Top positive review
The Color Purple
September 2, 2014
This is a story told in diary form (actually letters, many to God) of the life of a young girl who has suffered and continues to suffer abuse and from the effects of discrimination, prejudice, and poverty. Through the book spanning years of her life, she gradually grows to become more self-aware, and to find a semblance of peace with life and with the people around her. Probably most touching is the development of her relationship with Shug, a woman with a strong character and strong will who takes to Celie, loves her, and shows her her value when no one has done that for Celie before. There is a palpable sense of relief and of opening up when Shug truly enters Celie's life.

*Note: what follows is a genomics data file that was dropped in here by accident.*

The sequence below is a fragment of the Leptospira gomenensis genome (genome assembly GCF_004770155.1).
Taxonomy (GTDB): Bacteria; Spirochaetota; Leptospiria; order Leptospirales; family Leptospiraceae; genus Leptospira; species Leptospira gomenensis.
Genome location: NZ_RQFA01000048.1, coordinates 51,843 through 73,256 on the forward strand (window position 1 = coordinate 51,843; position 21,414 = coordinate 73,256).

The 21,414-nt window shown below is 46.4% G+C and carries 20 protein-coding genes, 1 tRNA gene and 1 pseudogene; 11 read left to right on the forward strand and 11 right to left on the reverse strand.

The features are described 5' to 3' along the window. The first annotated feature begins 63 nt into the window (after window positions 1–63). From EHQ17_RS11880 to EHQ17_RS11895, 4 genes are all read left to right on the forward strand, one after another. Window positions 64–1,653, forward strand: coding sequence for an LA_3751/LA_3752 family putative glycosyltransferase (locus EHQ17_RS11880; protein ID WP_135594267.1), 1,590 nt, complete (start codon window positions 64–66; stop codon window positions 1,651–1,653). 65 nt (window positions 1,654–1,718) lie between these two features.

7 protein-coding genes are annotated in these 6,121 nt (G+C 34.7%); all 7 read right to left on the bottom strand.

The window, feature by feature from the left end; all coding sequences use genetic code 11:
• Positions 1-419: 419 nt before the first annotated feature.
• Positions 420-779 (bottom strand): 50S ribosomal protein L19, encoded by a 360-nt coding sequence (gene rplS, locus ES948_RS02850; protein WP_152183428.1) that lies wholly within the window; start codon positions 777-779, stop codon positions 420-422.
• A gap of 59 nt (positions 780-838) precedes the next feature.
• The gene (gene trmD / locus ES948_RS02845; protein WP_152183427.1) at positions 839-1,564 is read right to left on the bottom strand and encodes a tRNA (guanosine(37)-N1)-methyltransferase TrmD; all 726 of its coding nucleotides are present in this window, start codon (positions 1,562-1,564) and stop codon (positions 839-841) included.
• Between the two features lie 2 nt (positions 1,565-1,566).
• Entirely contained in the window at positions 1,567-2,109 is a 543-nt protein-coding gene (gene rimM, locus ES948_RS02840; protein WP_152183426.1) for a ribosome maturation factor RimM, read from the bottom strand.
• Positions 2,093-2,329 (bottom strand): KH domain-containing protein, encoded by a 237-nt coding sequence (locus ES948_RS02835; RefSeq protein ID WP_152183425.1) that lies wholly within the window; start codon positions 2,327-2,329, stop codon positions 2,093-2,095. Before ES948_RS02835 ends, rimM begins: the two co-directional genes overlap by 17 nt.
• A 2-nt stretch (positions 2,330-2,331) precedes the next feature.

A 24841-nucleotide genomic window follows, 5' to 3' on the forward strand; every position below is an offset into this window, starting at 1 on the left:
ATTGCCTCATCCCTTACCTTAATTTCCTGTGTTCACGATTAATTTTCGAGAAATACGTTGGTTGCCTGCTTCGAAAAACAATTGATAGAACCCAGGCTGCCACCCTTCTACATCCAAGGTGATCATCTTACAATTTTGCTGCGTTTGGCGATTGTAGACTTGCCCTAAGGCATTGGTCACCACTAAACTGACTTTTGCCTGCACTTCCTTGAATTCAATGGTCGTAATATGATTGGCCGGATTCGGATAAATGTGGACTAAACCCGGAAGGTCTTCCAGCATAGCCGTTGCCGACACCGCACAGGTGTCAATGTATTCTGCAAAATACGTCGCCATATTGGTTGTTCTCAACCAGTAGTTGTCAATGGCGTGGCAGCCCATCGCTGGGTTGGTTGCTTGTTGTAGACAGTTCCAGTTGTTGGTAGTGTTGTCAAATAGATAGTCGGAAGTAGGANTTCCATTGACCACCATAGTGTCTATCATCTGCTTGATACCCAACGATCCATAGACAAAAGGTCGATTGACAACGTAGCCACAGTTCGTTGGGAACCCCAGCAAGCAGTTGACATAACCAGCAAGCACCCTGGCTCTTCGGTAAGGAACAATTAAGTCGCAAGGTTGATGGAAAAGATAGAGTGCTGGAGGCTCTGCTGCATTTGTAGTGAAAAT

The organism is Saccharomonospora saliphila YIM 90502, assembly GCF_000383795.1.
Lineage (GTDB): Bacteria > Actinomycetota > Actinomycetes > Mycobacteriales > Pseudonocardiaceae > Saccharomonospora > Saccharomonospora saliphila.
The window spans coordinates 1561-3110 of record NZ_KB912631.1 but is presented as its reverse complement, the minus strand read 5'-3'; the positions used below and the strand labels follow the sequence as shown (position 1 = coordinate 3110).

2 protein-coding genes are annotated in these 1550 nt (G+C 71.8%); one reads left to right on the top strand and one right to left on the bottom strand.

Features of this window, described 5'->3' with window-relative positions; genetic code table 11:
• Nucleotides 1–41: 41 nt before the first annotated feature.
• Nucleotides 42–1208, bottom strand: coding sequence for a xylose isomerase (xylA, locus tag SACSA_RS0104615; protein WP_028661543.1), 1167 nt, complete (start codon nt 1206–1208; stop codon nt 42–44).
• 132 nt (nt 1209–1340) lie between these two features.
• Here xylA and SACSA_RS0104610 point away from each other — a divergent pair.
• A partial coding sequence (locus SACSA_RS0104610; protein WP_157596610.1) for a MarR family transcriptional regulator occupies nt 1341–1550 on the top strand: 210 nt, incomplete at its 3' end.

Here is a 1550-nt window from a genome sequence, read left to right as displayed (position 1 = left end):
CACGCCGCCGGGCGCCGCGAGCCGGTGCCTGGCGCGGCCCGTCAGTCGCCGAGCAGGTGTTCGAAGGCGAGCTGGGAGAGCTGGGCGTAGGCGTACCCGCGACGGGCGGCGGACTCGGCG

This book is obviously a modern American classic, and I can't argue with its place in that canon. I do find the letter style of the novel a little hard to get into, but otherwise, the novel is illuminating and awakening for readers and a must-read.